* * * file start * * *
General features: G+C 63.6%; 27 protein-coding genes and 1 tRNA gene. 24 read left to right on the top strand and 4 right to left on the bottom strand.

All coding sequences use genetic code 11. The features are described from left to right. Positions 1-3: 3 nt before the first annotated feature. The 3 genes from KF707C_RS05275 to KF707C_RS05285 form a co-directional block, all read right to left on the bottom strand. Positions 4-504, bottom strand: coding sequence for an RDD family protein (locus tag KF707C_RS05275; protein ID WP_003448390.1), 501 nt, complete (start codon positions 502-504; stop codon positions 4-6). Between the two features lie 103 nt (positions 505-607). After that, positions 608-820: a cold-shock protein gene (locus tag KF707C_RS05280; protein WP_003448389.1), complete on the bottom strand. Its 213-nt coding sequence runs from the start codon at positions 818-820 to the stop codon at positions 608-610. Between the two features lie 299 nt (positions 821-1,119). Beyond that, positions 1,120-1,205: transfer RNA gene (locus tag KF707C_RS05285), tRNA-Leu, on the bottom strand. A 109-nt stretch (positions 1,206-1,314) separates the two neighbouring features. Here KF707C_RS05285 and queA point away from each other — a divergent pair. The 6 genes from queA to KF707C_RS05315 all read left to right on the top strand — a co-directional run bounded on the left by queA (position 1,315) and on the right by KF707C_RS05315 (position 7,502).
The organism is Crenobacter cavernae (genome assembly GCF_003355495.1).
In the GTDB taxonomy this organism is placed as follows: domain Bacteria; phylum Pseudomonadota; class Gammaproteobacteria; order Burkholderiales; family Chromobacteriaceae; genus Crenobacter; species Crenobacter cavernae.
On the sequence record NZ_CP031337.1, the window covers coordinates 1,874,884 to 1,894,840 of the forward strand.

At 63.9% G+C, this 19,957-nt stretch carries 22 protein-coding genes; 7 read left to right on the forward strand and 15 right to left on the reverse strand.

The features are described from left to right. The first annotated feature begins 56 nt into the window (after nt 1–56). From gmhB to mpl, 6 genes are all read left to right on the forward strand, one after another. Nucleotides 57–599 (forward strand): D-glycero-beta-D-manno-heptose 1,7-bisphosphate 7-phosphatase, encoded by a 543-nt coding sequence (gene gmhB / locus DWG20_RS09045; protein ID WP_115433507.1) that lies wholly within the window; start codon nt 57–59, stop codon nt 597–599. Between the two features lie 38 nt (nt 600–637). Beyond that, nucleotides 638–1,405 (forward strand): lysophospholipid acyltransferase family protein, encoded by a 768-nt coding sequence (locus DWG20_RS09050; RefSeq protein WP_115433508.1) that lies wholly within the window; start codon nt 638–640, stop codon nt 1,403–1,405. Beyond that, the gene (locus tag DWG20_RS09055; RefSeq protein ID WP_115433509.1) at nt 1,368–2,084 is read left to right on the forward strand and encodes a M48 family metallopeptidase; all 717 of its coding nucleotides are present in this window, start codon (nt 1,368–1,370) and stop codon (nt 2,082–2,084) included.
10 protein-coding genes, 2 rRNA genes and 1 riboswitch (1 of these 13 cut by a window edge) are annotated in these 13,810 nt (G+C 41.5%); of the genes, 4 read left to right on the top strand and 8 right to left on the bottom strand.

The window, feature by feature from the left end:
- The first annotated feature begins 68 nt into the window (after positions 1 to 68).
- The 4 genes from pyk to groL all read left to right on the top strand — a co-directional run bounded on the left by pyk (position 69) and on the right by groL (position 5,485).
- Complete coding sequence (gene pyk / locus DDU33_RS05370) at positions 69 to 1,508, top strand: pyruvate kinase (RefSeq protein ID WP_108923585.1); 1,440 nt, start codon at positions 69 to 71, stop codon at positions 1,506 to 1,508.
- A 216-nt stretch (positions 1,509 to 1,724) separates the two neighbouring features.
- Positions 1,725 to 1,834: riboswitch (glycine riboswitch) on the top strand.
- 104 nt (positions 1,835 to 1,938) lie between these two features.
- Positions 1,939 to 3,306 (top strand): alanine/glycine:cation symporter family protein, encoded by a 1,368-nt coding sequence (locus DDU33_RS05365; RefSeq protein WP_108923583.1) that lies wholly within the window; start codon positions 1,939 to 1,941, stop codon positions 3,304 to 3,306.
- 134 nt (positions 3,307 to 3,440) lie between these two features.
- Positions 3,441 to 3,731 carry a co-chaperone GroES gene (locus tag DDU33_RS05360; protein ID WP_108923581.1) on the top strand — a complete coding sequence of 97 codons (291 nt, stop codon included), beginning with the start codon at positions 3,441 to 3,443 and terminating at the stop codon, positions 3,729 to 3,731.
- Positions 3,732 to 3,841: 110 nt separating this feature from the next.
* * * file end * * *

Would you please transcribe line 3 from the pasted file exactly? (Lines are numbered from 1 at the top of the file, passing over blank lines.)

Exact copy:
The organism is Crenobacter cavernae (genome assembly GCF_003355495.1).